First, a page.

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The eternal tug of war in the global seed exchange

The eternal tug of war in the global seed exchange

Washington's incorporation was expected after a long process that began in 2002 with the signing of then-President George W. Bush and, according to official sources consulted by Efe, no change of position is expected in the new era of Donald Trump.

The government has already come out in favor of an agreement that "will mutually benefit US agriculture and the global agricultural community," and which is the gateway to a seed exchange system to which part of the US public collections also pass. , with more than 500,000 plant samples in total.

So far 142 States and the European Union have joined the commonly referred to as the "seed treaty", which since its entry into force in 2004 recognizes the contribution of farmers to crop diversity.

Bolivia, Chile and Argentina are some of the new members who, like others, have had to complete complex processes, from community consultations to legislative reforms to clarify responsibilities or achieve compliance with other international standards, explains Francisco López, an expert at the Organization of the UN for Food and Agriculture (FAO).

The treaty establishes a global system for farmers, plant breeders and scientists to access the materials of 64 crops essential for food and agriculture, promoting the conservation and sustainable use of resources after the loss in a century of 75% of agricultural biodiversity.

Until the US entry, the system covered more than 1.5 million samples and 3.2 million have been transferred for research and improvement projects.

If access has been facilitated thanks to simplified rules, what has not been achieved in the last decade is another of the foundations of the treaty, according to which users (such as companies) who use these seeds in the improvement of plants or in biotechnology, they must share the benefits obtained with the regions from which these resources come.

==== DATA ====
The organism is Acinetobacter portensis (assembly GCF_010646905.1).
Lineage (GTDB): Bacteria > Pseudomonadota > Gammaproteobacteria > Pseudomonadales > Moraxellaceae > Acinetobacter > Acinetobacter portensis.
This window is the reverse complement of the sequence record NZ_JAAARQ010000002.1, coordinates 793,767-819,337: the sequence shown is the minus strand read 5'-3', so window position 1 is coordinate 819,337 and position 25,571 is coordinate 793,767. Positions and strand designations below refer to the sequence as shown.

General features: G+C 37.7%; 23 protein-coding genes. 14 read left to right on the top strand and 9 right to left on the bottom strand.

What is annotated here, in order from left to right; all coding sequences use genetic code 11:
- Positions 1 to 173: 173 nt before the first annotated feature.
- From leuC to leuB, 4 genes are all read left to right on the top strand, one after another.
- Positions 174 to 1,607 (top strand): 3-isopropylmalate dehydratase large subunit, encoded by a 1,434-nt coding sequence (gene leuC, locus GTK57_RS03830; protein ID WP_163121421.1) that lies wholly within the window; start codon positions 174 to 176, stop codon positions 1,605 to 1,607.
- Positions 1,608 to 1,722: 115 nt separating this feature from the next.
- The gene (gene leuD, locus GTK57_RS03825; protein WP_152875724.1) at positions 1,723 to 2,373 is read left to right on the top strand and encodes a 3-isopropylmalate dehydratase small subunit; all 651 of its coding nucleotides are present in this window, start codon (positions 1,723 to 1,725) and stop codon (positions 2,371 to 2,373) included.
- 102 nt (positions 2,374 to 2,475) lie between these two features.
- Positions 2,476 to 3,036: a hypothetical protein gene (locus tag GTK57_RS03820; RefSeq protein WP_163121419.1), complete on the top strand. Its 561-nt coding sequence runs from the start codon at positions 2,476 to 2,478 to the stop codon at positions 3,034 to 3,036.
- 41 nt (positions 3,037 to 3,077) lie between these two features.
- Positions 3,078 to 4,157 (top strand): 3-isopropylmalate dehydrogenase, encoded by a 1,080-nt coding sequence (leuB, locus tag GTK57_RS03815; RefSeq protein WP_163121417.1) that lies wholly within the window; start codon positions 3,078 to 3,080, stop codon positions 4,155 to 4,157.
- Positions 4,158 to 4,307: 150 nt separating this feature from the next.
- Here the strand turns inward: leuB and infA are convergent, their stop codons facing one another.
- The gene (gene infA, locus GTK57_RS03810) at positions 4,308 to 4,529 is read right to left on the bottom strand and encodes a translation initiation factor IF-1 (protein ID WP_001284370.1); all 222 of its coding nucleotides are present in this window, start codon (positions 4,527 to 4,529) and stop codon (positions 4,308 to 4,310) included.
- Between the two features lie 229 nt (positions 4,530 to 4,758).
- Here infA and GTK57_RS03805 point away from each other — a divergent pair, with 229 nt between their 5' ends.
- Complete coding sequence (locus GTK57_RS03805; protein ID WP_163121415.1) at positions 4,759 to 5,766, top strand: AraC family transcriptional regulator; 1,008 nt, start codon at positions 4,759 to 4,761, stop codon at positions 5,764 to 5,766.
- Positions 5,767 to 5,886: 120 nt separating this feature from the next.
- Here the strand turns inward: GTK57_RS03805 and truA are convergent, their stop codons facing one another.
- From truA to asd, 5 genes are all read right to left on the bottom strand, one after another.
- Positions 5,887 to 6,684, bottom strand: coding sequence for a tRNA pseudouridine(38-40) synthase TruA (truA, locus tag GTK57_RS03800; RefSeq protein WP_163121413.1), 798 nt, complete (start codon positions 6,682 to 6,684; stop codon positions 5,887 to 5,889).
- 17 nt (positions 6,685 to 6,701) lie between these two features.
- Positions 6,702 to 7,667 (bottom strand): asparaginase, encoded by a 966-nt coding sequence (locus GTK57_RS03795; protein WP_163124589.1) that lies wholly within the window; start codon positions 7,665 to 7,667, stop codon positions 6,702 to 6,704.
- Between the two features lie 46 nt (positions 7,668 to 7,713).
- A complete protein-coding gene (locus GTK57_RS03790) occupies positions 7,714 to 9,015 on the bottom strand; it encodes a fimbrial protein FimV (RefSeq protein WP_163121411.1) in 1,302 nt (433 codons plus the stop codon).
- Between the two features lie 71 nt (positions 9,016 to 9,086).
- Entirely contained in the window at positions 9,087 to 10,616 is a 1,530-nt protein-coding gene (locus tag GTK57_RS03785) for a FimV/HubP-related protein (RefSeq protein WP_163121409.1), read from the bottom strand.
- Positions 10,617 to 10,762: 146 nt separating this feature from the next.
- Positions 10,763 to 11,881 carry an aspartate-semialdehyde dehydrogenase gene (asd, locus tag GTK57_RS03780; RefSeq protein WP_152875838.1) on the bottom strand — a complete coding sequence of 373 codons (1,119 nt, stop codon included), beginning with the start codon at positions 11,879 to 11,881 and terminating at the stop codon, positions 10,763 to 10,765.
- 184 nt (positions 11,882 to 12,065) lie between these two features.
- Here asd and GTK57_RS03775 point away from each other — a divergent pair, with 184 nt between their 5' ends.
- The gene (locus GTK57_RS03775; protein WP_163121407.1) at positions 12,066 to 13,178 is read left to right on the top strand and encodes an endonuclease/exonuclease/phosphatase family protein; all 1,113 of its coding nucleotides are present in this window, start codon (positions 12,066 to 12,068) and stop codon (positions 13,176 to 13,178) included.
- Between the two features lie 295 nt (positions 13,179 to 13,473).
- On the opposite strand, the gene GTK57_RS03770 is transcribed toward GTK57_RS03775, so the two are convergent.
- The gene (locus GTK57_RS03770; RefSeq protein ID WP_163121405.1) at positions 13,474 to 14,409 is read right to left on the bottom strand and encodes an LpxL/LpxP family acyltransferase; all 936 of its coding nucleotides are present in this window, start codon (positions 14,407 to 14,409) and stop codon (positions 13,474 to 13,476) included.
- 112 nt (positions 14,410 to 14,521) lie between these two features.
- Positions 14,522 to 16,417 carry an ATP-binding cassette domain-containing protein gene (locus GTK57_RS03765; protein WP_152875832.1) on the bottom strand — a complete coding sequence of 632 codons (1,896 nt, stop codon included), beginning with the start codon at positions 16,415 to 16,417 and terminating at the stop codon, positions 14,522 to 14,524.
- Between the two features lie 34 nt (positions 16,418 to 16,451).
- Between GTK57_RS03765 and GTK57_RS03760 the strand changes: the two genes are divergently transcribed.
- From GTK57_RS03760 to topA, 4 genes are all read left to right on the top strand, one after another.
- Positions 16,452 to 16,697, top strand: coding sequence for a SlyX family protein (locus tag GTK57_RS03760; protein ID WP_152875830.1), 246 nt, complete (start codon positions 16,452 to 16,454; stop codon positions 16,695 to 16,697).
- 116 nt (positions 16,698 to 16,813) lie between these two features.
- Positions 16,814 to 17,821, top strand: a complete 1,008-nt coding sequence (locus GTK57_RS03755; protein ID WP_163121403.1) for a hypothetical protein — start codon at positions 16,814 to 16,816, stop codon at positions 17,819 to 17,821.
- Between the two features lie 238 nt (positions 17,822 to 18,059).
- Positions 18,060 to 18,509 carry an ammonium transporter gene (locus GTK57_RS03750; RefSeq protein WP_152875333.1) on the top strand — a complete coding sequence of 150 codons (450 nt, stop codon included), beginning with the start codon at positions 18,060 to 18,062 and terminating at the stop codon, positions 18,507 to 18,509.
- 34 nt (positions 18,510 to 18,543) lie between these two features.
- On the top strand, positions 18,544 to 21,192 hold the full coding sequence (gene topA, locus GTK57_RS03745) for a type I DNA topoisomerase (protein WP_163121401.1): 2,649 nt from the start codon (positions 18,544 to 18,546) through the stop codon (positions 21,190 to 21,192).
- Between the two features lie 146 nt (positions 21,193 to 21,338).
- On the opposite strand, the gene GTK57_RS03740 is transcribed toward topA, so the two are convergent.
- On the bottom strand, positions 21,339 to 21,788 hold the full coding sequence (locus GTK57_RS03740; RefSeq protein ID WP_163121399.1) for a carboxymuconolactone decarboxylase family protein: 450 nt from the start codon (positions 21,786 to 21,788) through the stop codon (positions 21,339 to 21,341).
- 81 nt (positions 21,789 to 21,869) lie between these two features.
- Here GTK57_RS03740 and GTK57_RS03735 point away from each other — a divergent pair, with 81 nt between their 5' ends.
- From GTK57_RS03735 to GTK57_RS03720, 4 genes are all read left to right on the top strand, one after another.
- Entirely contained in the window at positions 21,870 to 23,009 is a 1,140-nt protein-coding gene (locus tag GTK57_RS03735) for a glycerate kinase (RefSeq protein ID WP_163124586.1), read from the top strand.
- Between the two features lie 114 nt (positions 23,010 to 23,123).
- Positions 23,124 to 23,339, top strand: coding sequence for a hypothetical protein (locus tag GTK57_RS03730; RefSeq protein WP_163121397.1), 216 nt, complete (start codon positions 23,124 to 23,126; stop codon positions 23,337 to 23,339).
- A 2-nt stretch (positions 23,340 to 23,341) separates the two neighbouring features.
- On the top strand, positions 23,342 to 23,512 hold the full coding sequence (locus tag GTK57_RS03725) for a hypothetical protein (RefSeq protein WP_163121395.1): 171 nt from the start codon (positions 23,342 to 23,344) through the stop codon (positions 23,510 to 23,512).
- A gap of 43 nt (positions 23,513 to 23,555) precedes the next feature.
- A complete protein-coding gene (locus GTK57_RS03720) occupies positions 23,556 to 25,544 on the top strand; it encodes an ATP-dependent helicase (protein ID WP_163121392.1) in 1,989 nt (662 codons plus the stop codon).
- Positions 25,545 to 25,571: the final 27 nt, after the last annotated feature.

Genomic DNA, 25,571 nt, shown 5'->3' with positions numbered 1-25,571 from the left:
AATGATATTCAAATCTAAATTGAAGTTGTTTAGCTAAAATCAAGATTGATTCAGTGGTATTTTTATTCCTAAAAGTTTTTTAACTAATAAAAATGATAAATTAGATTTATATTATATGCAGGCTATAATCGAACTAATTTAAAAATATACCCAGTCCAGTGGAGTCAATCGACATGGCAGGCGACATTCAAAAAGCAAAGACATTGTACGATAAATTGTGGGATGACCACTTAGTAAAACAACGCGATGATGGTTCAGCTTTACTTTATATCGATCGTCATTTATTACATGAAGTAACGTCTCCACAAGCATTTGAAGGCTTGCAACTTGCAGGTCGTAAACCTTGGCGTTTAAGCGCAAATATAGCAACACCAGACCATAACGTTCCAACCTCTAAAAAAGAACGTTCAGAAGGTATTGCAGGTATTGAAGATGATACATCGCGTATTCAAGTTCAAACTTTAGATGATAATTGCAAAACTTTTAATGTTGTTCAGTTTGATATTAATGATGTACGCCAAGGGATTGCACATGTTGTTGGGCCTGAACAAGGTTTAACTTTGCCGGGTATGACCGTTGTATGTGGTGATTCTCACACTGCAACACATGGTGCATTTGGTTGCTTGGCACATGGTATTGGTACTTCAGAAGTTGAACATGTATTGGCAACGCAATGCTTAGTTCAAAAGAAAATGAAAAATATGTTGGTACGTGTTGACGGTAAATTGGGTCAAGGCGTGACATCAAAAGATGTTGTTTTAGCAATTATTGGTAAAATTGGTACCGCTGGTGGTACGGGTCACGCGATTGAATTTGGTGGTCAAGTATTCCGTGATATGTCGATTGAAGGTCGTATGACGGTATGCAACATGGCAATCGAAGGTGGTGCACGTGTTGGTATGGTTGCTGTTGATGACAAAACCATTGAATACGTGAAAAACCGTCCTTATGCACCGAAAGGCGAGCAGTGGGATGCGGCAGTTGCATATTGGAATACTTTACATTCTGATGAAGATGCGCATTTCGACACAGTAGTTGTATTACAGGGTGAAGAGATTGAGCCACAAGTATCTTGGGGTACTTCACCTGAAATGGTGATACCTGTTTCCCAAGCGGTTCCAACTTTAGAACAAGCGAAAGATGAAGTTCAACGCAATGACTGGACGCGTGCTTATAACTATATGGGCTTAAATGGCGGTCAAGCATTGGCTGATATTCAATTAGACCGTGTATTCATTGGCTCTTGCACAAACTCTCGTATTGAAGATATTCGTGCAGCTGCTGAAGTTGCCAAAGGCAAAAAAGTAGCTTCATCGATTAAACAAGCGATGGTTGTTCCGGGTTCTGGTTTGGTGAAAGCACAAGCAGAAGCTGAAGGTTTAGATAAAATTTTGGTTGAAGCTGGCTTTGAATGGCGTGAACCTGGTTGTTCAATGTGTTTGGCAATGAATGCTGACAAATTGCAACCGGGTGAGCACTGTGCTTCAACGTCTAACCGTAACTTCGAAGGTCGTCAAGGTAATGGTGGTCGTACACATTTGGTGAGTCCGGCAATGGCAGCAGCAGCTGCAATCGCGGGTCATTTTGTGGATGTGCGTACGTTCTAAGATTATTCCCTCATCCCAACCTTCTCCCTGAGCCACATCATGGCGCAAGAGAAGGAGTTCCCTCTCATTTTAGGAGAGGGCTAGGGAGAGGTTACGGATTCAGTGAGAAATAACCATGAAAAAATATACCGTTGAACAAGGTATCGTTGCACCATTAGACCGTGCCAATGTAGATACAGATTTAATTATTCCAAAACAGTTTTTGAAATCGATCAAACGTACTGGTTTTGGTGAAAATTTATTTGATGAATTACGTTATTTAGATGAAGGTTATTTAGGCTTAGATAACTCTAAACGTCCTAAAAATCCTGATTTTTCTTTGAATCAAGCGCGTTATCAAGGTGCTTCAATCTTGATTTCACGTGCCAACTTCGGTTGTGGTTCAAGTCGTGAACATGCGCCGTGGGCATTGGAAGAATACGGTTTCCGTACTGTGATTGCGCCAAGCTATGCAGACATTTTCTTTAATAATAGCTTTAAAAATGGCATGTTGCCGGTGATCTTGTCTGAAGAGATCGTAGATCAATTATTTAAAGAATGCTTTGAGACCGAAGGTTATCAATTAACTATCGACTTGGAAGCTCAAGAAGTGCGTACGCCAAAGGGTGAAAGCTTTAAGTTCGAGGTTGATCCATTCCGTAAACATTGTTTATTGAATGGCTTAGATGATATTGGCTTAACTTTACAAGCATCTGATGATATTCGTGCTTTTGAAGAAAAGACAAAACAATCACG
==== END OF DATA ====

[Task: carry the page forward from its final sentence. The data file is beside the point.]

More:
This is what the expert of the civil organization Public Eye François Meienberg believes, who details that with the current system "there will never be payments" since almost all the varieties produced, instead of being registered as patents and subject to the norm, are protected by a special kind of intellectual property that exempts you from paying for profits.

"Industrialized countries such as the European Union are pushing developing countries to adopt national laws to protect the rights of plant breeders that do not require any shared benefits with farmers," adds researcher Krystyna Swiderska, from the International Institute of Environment and Development (IIED).

In his opinion, the seed treaty is a "great binding legal framework at the international level", but its enforcement mechanisms are "weak" and that task is left in the hands of governments, so that means are also needed at the international level. national to ensure compliance.

In the absence of progress, the countries are negotiating new rules, including a kind of subscription to the multilateral system, to "obtain more resources and in a more predictable way," says López.

The current benefit-sharing fund relies mostly on voluntary contributions from governments with some $ 20 million earmarked for conservation projects in some 55 developing countries, but farmers' associations complain they are lagging. aside by giving priority to research centers.

The leader of the "La Via Campesina" movement, Guy Kastler, says "not expect much" from the possible new distribution and emphasizes that his fight is directed against the appropriation that the companies make of seeds under intellectual property rights, until reaching to "expropriate" farmers of their knowledge.

"We defend the rights of peasants to have seeds, develop them and exchange them," he highlights.

Anke van den Hurk, director of the Plantum company and representative of the seed industry in international forums, believes that the sector already shares benefits with farmers by developing improved varieties so that they have more productive and resistant crops, or by supporting development projects and banks. of seeds, among other actions.

And he asks to address the factors that influence the implementation of the treaty and solve the needs by determining from the value of the material to the conditions of access since, for example, "no one is willing to sign a contract that imposes obligations until eternity."

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